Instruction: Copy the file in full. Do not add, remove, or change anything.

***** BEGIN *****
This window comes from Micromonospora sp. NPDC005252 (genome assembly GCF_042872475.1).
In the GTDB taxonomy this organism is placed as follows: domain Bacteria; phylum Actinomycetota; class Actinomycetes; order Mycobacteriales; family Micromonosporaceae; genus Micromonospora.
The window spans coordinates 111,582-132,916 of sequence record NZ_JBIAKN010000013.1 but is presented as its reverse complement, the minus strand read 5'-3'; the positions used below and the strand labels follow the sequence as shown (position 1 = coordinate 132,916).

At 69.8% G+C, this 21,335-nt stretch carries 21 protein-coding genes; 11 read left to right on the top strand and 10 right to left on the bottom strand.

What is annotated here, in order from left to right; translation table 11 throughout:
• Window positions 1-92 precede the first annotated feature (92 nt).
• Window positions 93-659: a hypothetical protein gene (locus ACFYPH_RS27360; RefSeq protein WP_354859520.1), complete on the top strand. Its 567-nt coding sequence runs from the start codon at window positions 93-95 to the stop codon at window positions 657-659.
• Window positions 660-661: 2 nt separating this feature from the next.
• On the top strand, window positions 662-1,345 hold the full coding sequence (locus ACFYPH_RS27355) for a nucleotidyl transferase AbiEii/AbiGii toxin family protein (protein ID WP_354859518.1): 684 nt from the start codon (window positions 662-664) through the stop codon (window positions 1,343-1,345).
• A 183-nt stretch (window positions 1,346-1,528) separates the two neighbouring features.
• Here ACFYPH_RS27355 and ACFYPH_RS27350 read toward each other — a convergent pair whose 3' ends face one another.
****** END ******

This window comes from Micromonospora sp. NPDC005252 (genome assembly GCF_042872475.1).
In the GTDB taxonomy this organism is placed as follows: domain Bacteria; phylum Actinomycetota; class Actinomycetes; order Mycobacteriales; family Micromonosporaceae; genus Micromonospora.
The window spans coordinates 111,582-132,916 of sequence record NZ_JBIAKN010000013.1 but is presented as its reverse complement, the minus strand read 5'-3'; the positions used below and the strand labels follow the sequence as shown (position 1 = coordinate 132,916).

At 69.8% G+C, this 21,335-nt stretch carries 21 protein-coding genes; 11 read left to right on the top strand and 10 right to left on the bottom strand.

What is annotated here, in order from left to right; translation table 11 throughout:
• Window positions 1-92 precede the first annotated feature (92 nt).
• Window positions 93-659: a hypothetical protein gene (locus ACFYPH_RS27360; RefSeq protein WP_354859520.1), complete on the top strand. Its 567-nt coding sequence runs from the start codon at window positions 93-95 to the stop codon at window positions 657-659.
• Window positions 660-661: 2 nt separating this feature from the next.
• On the top strand, window positions 662-1,345 hold the full coding sequence (locus ACFYPH_RS27355) for a nucleotidyl transferase AbiEii/AbiGii toxin family protein (protein ID WP_354859518.1): 684 nt from the start codon (window positions 662-664) through the stop codon (window positions 1,343-1,345).
• A 183-nt stretch (window positions 1,346-1,528) separates the two neighbouring features.
• Here ACFYPH_RS27355 and ACFYPH_RS27350 read toward each other — a convergent pair whose 3' ends face one another.